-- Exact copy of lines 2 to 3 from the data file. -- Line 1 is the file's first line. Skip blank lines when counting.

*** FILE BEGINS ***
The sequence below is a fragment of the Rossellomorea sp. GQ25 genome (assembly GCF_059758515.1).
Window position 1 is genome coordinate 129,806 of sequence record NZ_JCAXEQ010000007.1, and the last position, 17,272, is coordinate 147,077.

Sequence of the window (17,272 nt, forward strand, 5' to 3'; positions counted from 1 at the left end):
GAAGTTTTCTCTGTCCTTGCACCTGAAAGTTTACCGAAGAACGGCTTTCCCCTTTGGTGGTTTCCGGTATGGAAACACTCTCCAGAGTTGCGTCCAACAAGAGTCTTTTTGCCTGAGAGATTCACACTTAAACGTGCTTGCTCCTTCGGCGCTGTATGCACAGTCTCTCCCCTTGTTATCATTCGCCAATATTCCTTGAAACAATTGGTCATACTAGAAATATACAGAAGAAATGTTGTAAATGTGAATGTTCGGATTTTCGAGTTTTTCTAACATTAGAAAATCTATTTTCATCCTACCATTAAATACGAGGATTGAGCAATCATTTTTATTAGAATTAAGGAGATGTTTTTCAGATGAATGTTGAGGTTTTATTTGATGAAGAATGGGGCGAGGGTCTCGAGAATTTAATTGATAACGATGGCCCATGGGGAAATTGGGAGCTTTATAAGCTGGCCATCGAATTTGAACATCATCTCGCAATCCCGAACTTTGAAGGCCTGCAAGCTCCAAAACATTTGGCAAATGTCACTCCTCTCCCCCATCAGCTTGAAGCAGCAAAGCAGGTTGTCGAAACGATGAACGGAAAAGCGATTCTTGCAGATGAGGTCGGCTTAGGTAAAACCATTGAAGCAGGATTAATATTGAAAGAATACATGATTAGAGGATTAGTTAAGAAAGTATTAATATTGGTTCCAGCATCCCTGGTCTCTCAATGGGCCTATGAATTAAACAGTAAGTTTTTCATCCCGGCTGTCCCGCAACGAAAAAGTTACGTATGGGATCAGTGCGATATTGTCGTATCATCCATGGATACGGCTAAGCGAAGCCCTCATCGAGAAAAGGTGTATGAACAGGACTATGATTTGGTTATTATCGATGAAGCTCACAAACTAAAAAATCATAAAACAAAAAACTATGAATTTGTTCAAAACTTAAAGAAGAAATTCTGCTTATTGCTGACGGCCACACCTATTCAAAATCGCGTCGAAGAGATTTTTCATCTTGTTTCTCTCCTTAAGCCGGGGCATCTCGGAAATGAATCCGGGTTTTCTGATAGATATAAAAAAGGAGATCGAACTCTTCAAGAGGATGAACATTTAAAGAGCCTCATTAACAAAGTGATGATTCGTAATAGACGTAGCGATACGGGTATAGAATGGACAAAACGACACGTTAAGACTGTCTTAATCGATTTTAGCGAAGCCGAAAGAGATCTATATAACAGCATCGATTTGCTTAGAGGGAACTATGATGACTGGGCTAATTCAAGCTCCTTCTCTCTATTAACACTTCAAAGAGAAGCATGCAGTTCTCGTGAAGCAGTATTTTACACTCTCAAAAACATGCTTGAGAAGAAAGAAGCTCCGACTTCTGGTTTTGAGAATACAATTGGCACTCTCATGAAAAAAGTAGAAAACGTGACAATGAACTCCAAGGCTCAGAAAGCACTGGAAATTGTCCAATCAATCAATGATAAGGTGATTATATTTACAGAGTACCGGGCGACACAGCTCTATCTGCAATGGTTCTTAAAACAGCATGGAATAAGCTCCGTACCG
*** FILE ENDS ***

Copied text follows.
Window position 1 is genome coordinate 129,806 of sequence record NZ_JCAXEQ010000007.1, and the last position, 17,272, is coordinate 147,077.

Sequence of the window (17,272 nt, forward strand, 5' to 3'; positions counted from 1 at the left end):